CAQ will proceed with Quebec immigration reform despite legal setback

In the meantime, no resources will be added. The Immigration Ministry is not planning a blitz to clear 18,000 applications.

Immigration Minister Simon Jolin-Barrette (pictured in October) was criticized in the National Assembly Thursday as being «more heartless than Stephen Harper.» Jacques Boissinot / THE CANADIAN PRESS FILES

QUEBEC — Immigration Minister Simon Jolin-Barrette Tuesday has vowed to proceed with his reform plans despite a legal setback Monday in Quebec Superior Court.

But he said there no plans to add additional resources to process at a faster pace the backlog of 18,000 applications which Quebec intended to toss in the shredder until a judge said it could not.

“No,” Jolin-Barrette said when asked by a reporter if a court ruling blocking his plan disturbs the Coalition Avenir Québec government’s plans.

Jolin-Barrette repeated the government intends to respect the ruling — obtained by Quebec’s association of immigration lawyers – and get back to the business of processing the backlog of files for now.

“We are going to respect the ruling right up to the adoption of the bill,” Jolin-Barrrette told reporters arriving for a meeting of the legislature committee examining Bill 9.

“We will proceed doing things the way they were done before the tabling of the bill and the bill does not change anything for people already in Quebec.”

But Jolin-Barrette was clear. His ministry is not planning a blitz to clear the files.

“The same resources (in personnel) will be assigned to handling the files as were in use before,” Jolin-Barrette said.

He also indicated he has no plans to drop paragraph 20 of the bill which would empower the government to eliminate the files.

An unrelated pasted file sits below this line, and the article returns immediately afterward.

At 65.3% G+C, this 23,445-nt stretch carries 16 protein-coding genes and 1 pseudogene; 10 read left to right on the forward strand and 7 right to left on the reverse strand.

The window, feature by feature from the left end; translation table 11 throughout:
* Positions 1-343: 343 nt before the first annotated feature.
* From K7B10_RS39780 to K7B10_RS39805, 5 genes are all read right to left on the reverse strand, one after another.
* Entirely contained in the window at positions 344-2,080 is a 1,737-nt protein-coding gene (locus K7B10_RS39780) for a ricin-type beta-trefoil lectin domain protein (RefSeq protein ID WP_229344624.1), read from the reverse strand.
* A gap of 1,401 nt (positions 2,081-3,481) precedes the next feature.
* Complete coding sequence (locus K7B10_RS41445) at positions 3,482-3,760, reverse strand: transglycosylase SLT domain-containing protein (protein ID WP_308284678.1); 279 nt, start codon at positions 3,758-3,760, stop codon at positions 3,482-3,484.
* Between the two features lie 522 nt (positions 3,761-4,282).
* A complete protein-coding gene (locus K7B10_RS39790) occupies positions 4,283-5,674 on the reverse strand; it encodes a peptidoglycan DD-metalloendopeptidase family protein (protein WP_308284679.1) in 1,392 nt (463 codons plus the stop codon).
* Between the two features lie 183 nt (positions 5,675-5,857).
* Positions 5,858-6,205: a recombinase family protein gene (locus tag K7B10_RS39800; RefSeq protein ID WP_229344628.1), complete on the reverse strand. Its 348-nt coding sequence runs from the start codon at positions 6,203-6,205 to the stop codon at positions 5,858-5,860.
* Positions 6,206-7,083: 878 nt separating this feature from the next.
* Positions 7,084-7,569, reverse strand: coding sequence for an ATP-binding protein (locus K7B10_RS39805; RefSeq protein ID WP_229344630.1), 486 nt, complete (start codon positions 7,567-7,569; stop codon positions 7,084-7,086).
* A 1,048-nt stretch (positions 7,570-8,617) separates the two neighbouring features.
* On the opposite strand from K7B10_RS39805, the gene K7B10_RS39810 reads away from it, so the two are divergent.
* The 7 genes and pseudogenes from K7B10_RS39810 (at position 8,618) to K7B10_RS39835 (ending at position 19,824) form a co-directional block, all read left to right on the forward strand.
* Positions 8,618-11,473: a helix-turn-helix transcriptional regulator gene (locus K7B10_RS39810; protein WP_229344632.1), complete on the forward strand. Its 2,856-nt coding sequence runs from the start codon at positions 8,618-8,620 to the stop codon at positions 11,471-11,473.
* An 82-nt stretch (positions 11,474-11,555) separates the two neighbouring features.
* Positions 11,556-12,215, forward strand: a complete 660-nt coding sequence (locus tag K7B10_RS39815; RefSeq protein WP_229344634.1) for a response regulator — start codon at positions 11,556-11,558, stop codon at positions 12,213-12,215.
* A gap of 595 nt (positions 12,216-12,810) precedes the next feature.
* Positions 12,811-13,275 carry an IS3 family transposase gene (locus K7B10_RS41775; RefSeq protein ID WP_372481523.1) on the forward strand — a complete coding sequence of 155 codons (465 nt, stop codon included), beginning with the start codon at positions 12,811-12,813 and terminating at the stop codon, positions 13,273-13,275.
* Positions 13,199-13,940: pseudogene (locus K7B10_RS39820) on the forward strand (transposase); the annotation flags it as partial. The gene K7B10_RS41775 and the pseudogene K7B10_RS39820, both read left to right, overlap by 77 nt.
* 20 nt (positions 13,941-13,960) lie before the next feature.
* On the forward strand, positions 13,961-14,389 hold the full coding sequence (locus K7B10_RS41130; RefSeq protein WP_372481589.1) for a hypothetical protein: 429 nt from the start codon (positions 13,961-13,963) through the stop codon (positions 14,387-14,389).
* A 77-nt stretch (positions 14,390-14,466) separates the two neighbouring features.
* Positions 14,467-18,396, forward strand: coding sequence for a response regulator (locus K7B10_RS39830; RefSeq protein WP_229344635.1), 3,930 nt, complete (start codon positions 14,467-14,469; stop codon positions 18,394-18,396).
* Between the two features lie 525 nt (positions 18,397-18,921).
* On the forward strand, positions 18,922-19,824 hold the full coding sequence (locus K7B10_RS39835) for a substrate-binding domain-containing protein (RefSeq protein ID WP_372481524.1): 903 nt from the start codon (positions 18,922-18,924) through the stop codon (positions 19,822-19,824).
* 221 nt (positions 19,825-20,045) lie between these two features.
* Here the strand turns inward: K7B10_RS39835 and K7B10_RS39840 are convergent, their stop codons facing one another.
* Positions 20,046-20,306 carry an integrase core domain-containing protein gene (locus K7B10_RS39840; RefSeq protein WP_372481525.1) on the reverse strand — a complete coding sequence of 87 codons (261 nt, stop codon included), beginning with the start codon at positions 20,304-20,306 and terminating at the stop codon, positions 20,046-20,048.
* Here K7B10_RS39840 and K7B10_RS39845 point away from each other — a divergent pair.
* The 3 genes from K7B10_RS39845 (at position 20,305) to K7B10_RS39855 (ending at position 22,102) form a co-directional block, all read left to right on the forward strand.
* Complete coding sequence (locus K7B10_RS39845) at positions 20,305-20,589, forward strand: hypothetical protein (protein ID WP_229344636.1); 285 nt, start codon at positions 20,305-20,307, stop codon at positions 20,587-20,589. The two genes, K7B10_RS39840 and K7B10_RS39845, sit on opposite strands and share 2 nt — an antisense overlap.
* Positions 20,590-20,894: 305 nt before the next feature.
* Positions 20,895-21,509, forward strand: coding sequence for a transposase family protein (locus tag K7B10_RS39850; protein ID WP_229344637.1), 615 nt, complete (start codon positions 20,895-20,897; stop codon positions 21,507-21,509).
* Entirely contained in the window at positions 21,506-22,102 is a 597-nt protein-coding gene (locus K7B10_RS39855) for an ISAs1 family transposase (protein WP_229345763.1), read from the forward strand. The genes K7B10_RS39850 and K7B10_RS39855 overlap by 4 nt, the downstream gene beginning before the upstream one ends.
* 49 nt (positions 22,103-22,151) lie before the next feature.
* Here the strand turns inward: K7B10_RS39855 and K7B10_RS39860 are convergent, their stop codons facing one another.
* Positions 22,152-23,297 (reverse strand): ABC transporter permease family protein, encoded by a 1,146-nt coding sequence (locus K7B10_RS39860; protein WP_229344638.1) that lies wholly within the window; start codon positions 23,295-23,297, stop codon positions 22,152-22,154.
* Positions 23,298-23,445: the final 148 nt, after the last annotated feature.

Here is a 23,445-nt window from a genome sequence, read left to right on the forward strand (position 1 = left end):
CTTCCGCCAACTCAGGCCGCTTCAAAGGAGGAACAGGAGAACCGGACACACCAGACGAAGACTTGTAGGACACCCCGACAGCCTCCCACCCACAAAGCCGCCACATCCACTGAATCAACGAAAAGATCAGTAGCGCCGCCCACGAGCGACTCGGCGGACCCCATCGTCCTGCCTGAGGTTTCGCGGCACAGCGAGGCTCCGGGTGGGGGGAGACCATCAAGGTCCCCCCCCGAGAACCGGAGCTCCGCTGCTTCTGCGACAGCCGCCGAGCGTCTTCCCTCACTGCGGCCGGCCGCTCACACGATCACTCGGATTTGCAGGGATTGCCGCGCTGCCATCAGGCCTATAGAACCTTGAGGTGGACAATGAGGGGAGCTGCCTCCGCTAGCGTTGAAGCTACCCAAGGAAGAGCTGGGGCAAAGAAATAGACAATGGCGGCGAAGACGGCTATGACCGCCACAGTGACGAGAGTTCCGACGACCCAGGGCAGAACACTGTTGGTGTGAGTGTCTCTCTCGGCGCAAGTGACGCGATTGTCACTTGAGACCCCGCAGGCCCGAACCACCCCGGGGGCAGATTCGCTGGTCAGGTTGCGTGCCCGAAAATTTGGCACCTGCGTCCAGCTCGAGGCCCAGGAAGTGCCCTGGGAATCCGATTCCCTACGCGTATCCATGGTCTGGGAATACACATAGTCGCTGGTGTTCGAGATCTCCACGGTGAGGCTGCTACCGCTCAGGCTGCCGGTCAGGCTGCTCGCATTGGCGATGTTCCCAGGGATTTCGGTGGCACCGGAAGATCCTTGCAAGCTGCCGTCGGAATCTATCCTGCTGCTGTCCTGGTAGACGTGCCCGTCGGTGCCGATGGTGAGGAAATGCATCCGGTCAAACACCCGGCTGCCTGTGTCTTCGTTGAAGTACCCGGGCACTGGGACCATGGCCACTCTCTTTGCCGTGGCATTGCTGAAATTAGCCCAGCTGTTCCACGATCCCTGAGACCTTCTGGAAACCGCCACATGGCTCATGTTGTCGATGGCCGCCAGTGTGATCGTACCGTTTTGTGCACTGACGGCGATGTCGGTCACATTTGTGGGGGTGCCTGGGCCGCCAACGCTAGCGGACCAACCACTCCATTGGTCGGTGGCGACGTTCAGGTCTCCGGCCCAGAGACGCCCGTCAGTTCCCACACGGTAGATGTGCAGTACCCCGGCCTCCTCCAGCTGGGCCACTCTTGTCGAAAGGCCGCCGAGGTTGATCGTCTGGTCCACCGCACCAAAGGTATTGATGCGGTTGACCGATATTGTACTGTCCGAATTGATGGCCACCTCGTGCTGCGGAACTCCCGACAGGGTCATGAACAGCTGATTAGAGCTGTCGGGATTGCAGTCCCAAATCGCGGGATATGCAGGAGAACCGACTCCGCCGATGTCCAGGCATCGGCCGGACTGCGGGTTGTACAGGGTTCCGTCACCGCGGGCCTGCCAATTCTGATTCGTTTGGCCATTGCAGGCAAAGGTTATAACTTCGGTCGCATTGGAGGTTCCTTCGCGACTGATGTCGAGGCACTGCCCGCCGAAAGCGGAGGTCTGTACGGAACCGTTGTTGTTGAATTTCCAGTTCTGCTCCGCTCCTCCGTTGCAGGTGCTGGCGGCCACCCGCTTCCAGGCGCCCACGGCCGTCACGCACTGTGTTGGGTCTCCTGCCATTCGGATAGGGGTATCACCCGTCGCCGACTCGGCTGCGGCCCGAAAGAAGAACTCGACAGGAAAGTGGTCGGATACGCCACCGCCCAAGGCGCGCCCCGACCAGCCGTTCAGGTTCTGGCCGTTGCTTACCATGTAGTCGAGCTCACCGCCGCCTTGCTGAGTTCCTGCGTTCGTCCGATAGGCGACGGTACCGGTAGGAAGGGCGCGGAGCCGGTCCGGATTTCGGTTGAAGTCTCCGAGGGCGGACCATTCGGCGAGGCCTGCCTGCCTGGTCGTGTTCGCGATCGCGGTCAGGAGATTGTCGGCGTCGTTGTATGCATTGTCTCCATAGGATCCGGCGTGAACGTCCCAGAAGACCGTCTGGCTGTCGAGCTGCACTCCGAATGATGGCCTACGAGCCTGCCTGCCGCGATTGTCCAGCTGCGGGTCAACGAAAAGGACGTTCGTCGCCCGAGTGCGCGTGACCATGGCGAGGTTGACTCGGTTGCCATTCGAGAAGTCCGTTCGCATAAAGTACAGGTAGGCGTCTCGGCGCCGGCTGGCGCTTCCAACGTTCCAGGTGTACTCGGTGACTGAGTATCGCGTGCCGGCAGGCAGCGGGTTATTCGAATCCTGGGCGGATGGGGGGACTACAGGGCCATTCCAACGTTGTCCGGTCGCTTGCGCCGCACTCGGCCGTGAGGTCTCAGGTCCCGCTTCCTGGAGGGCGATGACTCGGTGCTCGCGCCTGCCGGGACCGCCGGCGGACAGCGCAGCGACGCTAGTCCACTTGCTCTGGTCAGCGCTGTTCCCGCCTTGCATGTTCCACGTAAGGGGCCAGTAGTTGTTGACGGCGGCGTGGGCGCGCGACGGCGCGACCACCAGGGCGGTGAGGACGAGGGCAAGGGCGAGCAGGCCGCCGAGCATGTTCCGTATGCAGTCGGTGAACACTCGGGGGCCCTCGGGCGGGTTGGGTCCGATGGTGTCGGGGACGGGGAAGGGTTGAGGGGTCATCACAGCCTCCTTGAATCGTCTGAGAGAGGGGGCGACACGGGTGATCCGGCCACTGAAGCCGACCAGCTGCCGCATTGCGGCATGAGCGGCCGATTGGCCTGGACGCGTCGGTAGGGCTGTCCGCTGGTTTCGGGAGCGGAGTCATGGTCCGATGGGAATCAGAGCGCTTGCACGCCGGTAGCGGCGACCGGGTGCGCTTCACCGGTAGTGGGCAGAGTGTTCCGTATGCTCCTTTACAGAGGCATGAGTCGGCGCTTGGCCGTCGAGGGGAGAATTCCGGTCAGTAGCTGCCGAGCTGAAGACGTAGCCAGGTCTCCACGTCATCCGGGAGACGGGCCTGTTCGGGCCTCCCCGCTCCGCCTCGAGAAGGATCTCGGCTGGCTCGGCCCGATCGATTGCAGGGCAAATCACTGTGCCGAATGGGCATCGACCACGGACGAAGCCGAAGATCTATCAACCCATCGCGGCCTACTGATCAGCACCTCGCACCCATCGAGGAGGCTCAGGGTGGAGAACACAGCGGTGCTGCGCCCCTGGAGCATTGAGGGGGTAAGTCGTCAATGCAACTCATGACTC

“The National Assembly will review bill 9 but it is the will of the government to go ahead with Bill 9 to modernize the immigration system,” he said.

Jolin-Barrette’s troubles with the file Tuesday were just getting started.

By coincidence, the first group up before the committee was the Association Québécoise des avocats et avocates en droit de l’immigration which won the injunction Monday.

“I hope he listen more now,” association president Guillaume Cliche-Rivard told reporters on his way into the meeting. He added his association wants the 18,000 files processed regardless of the date Bill 9 is actually adopted.

In fact, they would prefer the minister state in writing that the files will be processed.

Later, he and Jolin-Barrette tangled at the committee over another clause in the bill that would allow Quebec to make its issuing of a Quebec Selection Certificate conditional to the new arrival living in a specific region.

In one heated exchange, Cliche-Rivard reminded the minister his title contains the word “inclusion,” and not coercion. Jolin-Barrette’s full title is minister of immigration, diversity and inclusiveness.

“I take note of your editorial comment,” the normally unflappable Jolin-Barrette snapped back.

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